With that particular question settled, we could move on to other things, more important things—well, I can’t exactly say that. Marriage is a big step, a huge thing, and April would hit me if she knew I was saying it was not important. It is.
I just meant—she’d said yes, and we weren’t discussing it anymore, not fighting over it or anything. Not like before. It was something we’d need to talk about, to plan, but that could come later. It didn’t have to happen right then.
I kind of figured that she would want to finish up with school before making any real plans, and I was okay with that. Larabee would probably say that we should just get it over with because then we’d be able to get rid of one of our places. He was sick of looking for bugs in all of them. I knew it was more work that way, so I guess I couldn’t blame him. Still, April needed her space while she finished school, and I didn’t want to bring any more of my mess into her life right away.
In fact, it was my hope to settle this conspiracy business once and for all before the whole marriage thing happened.
As usual, something went kind of… wrong.
“Guys, guys, wait! I just thought of something!” Larabee yelled right as April’s lips met Clayton’s, and they both groaned. Larabee had some kind of timing, didn’t he? A real knack for interrupting their moments. He was rather good at that.
April pulled Clay close for a quick kiss anyway. Well, it should have been a quick one, he figured, but they got kind of caught up in the moment and had a proper just engaged kiss before Larabee reached them, out of breath.
“Wow. I thought running was bad. How do you two do it?”
“Okay, okay, never mind. Look, I was thinking about this whole conspiracy business, and I thought maybe the answer isn’t in our office like we’ve been thinking. What if—and prepare to be shattered by my brilliance here—the key to it is April’s ex-boyfriend?”
“What?” April asked, shaking her head. “I know I brought up Brady’s possible involvement before, but I don’t know about him being the key to all of this. I’m probably just being paranoid.”
“Not to mention that we really don’t want to be discussing April’s ex at the moment, okay? It really ruins the mood,” Clayton grumbled. April gave him a look before shaking her head and tapping on the ring on her finger. He knew she wanted him, that she’d just said yes to marrying him, but that didn’t mean that he wanted to talk about her ex. He wasn’t just jealous. He really didn’t want to think about the guy.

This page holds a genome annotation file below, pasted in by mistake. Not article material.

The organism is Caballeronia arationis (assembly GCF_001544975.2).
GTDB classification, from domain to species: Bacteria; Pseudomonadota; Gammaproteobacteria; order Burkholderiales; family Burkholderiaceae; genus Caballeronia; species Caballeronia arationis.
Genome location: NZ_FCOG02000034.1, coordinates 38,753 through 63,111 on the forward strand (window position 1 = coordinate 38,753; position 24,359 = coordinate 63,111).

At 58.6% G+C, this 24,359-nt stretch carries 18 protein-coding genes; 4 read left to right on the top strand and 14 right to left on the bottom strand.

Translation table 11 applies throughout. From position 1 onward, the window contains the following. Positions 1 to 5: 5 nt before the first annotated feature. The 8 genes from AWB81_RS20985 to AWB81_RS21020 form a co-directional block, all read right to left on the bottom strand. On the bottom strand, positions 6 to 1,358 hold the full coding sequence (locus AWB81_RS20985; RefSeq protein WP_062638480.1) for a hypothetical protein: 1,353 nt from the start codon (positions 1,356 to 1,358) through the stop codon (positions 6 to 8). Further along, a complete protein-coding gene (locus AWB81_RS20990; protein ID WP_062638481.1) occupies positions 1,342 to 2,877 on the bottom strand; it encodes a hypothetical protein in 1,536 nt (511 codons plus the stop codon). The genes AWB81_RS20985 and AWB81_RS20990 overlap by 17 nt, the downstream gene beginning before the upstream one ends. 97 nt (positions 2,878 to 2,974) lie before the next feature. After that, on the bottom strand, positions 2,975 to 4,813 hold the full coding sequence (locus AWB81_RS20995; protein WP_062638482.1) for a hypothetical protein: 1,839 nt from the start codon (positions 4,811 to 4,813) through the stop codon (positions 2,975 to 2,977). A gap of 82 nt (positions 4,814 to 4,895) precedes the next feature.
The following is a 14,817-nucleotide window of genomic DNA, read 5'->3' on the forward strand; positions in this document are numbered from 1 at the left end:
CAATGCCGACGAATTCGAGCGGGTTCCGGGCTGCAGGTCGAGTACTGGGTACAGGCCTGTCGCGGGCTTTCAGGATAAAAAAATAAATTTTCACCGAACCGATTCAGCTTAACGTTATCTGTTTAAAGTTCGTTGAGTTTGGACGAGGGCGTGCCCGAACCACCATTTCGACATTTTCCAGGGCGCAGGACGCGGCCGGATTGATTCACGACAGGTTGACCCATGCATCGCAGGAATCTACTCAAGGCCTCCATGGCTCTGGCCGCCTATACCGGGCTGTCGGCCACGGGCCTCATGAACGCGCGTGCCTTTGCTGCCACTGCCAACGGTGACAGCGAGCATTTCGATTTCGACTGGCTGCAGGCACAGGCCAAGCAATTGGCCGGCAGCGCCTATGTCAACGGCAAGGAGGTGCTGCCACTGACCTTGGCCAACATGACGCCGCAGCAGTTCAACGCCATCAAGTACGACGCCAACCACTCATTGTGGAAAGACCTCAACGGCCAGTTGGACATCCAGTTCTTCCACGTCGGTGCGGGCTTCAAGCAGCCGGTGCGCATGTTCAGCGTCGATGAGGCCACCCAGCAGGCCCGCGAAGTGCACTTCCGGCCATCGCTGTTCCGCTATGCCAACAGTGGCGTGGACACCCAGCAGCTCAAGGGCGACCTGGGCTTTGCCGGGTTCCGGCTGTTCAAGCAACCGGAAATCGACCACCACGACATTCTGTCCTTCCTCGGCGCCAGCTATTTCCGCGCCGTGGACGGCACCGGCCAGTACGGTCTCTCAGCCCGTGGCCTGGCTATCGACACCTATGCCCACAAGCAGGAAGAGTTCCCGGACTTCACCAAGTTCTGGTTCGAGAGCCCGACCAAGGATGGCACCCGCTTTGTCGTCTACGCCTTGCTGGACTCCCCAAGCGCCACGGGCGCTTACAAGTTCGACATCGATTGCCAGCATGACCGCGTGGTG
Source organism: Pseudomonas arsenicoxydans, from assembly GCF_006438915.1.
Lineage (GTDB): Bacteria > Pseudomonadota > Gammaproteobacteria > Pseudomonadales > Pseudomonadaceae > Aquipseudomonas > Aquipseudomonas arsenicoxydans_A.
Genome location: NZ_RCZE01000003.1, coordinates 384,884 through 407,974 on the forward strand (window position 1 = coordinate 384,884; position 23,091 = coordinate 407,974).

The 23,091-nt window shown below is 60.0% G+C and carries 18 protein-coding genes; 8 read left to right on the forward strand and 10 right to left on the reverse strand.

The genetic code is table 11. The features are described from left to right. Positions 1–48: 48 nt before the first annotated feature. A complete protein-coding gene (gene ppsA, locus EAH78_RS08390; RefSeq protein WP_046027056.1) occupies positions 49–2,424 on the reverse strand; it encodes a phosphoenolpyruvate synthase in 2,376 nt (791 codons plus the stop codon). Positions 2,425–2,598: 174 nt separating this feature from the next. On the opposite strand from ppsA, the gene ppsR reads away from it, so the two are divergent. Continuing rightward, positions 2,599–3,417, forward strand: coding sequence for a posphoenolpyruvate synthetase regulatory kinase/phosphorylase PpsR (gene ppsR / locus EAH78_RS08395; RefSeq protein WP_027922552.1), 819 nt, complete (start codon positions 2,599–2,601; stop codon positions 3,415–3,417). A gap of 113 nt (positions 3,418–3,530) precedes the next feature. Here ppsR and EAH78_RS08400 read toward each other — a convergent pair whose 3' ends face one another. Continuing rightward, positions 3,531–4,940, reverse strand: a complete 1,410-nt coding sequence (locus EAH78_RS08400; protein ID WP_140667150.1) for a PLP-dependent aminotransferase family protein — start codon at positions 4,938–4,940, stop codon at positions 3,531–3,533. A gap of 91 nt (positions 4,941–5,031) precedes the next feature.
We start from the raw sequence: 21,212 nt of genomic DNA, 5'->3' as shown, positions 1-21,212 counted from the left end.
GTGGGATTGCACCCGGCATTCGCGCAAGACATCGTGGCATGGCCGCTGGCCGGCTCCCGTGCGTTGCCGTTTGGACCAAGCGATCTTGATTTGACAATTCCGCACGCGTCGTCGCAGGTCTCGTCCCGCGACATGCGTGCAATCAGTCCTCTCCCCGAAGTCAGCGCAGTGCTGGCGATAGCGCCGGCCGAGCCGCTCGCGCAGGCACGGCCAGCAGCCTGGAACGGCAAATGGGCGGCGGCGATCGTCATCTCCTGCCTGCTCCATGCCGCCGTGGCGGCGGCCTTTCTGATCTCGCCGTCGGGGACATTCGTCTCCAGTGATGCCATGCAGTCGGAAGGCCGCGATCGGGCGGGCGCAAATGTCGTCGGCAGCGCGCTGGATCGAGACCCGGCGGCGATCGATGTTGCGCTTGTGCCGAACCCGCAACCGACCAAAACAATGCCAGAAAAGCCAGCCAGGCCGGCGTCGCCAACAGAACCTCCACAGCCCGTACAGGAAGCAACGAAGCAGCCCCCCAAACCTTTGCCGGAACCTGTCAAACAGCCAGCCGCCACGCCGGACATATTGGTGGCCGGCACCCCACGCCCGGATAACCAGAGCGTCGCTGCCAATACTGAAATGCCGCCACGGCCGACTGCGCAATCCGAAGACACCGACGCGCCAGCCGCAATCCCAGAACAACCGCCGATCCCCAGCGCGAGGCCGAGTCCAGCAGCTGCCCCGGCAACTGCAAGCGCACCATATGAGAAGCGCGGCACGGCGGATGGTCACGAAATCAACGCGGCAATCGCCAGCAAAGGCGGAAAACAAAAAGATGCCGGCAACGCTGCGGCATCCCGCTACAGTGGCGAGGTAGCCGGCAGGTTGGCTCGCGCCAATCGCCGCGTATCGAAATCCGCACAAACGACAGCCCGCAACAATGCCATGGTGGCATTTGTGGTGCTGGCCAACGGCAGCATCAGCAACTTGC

“Well, you know, the whole mood thing aside, if he is involved in the conspiracy, he’d be easier to track and get information on than your boss. Less dangerous than sneaking around the CIA looking for some kind of rogue operation that might not exist,” Larabee insisted. “Besides, we can—wait a minute.”
Clayton rolled his eyes, waiting for the latest ‘brilliance’ to get itself over with, but Larabee snatched up April’s hand and looked at the ring. His eyes tried to bulge out of his skull, an excessive reaction, but it was Larabee. He pointed to April. “You—he—ring?”
“If that’s your incoherent way of asking—yes, I agreed to be Ninety-Nine,” April informed him, amused. Her smile dropped as he enveloped her in a big Larabee bear hug. She patted him on the back and tried to get free, but Clayton ducked behind her, trying to avoid his own hug.
“This is going to be great. You’re getting married. There will be a little cake with a superhero and bride on it, and I’ll help with the decorations, and oh, April, let me help with the dress, too! I’m not bad at designing things.”
“You are not making April a wedding dress out of spandex,” Clayton objected, shaking his head. “And listen to you. I thought when you heard about this you’d be bugging me about being the best man, but you’re sounding more like a maid of honor.”
“Excuse me, mad scientist. I can do anything or be anything I want to be,” Larabee objected indignantly. “That does include fashion design, if I want it to.”
“Your idea of fashion scares me.”
“We are not making this a big production, Larabee. In fact, I don’t want to plan anything until after I’ve finished school,” April said firmly. Clayton had been about to offer to elope, but they could wait, too. That was okay by him. “And maybe you’re right about Brady, but it’s late. We’re all going home and we’re going to sleep, and tomorrow we can see about doing something about Brady.”
“Oh, I get it. You two want to be alone, don’t you?”
“I’m going; I’m going. I’m going to make you a fantastic wedding dress, April,” he assured her. “Oh, and I am the best man, Clayton! Don’t forget that.”
Clayton looked at her. “We should elope while we still have the chance.”
“Don’t tempt me.”